Question: Is it safe to sign into an account with Google, Facebook, or another social media platform? I’ve always stuck with a username and password.
Answer: It’s true — it might seem like it happened all of a sudden: Instead of just being offered the usual option of signing into an account with your email and password, you suddenly had three or more options. Do you want to sign in with Google? How about Facebook? Or maybe Twitter?
If you do prefer to sign in the old school way, with your email or username and password, you may now have to hunt for that option among all the choices. Why? You can thank the rise of social sign-in, also known as social login.
Social sign-in has been around for over a decade, and it has become ever more common over the years. A recent survey found about one in three businesses offer social sign-in, which allows you to instantly sign into an app or website through another one, usually a social media platform where you have an existing account.
There are advantages to social sign-in: It's quick and easy, allowing you to pop into an account with just a click rather than typing or auto filling your username and password. It also reduces the need to keep track of a slew of passwords.
But there are some downsides to social sign-in that you might want to consider. These include:
- Privacy worries – Social sign-in allows a social media platform to share your data with the other app or website.
- Security risks – A hacker who gets access to one of your accounts may be able to access others you've signed onto using social sign-in.
So, should you use social logins? For privacy and security reasons, it's probably best to stick with a good old-fashioned email or username and password. If you like the speed and ease that social sign-in offers, consider using a password manager that will autofill your name and password quickly.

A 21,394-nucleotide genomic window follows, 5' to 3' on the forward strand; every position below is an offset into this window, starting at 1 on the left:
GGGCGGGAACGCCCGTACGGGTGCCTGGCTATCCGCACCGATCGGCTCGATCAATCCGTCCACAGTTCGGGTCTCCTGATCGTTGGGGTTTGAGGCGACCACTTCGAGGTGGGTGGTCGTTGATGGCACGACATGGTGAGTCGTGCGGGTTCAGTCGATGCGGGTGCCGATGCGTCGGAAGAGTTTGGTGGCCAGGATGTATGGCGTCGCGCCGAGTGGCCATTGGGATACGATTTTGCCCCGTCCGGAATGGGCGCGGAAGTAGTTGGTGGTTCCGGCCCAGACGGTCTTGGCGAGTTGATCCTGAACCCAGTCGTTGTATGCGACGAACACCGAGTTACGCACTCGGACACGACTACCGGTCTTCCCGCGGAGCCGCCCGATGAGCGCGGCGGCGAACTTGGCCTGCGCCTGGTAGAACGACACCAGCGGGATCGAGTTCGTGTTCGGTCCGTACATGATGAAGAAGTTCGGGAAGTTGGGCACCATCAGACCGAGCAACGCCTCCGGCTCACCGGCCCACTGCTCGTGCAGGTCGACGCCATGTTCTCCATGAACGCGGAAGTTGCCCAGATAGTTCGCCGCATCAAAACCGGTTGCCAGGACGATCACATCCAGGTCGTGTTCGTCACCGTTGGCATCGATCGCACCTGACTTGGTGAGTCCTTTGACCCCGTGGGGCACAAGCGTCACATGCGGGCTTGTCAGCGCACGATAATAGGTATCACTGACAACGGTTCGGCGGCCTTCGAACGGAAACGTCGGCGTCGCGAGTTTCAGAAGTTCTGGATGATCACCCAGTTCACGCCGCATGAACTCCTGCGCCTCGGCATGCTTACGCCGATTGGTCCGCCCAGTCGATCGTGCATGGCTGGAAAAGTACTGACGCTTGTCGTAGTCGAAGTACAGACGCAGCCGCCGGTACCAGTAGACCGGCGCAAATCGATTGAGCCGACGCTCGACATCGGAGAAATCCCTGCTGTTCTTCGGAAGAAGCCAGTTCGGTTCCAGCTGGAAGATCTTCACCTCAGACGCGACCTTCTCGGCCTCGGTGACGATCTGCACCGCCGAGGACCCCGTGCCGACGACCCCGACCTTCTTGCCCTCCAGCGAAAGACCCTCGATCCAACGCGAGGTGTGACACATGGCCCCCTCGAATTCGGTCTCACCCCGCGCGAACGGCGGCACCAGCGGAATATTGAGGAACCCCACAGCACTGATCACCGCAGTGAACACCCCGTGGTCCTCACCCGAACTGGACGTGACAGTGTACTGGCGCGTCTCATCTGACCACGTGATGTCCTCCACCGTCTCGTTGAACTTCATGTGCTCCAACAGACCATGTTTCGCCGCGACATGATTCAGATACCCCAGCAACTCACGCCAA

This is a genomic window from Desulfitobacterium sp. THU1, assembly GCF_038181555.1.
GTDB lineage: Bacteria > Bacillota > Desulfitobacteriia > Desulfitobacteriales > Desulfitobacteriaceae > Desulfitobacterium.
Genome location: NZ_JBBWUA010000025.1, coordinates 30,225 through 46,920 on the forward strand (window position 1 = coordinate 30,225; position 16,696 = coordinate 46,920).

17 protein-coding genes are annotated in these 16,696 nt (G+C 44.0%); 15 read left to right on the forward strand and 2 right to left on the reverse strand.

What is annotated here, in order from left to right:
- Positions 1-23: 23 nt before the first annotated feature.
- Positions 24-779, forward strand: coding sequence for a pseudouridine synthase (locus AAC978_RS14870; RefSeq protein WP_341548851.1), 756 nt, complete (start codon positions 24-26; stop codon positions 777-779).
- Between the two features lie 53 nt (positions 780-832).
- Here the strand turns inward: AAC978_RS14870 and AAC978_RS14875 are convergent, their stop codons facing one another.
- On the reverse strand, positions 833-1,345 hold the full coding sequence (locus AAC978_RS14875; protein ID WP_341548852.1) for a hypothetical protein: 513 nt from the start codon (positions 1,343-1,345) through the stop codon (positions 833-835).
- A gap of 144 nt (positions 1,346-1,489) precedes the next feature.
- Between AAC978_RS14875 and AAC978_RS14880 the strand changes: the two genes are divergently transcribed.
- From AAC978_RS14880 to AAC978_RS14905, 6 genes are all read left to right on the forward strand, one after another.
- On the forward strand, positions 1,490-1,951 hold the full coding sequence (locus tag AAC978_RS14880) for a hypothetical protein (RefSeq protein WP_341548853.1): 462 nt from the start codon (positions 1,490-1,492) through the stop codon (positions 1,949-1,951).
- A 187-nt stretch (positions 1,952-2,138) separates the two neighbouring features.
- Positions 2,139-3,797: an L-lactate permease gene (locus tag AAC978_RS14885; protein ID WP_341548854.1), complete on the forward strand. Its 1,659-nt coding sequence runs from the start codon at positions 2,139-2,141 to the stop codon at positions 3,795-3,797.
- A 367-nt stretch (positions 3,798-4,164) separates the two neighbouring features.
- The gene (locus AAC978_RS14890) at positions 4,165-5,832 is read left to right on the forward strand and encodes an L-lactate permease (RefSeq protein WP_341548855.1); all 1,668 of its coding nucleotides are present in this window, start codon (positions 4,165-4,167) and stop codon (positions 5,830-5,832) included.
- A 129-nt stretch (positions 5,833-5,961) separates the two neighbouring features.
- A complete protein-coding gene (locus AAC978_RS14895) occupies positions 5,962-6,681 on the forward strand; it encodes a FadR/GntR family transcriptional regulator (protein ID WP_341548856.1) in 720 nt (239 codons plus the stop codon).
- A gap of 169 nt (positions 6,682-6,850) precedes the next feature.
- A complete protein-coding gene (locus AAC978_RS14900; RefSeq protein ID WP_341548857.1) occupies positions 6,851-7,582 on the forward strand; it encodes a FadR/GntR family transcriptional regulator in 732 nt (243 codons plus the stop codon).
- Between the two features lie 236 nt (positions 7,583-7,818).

And if you really want to protect yourself, you may even want to consider using a throwaway or secondary email account to sign up for a new account — especially if you don't want your main email address subscribed to the app or website's emails.
Frequently Asked Questions (FAQs) about signing into accounts
Still unsure about the best way to sign into an account, app or website? Here are answers to common questions about social sign-in.
Should you use Facebook or Google to login to other sites?
It's generally best to avoid using Facebook or Google to sign into other sites if you want to protect your privacy and sidestep unnecessary security risks. Social sign-in requires you to share data and could make your accounts more vulnerable to hackers.
Is it better to sign in with Google or email?
From a privacy and data security standpoint, it's better to sign in with your email address, using a throwaway email for added privacy. From a convenience standpoint, it may be slightly easier and quicker to sign in with Google.
What is the most popular social login?
The most commonly offered social platforms for social sign-in seem to be Google and Facebook. There is also social sign-in that uses Apple, Instagram, LinkedIn, Twitter, TikTok, and other social media and networking platforms.
Is it safe to sign in with Google or Facebook?
Yes, it's technically safe to sign in with Google or Facebook. But it's a good idea to consider the privacy and security risks of social sign-in before you decide to use it.
What happens when I sign in with Google?
When you sign into an app or website with Google, you first click "sign in with Google." At that point, Google gets a request to "authenticate" you — essentially to verify your identity and some basic information about you. You then have to click a button agreeing to the requirements for using social sign-in for that app or site. In a nutshell, you give the social media platform permission to verify your identity and provide some data to the app or website. You then get signed in automatically.
Are there any risks to logging into an account through a social account?
There are a few risks you take when you log into an account using social sign-in. One issue is that you agree to let the social site share information about you, such as your likes, preferences, demographic data, and friends, with the provider of the account. This can compromise your privacy. Social log-in also increases your exposure if that social account gets hacked.
What data do you get from a social login?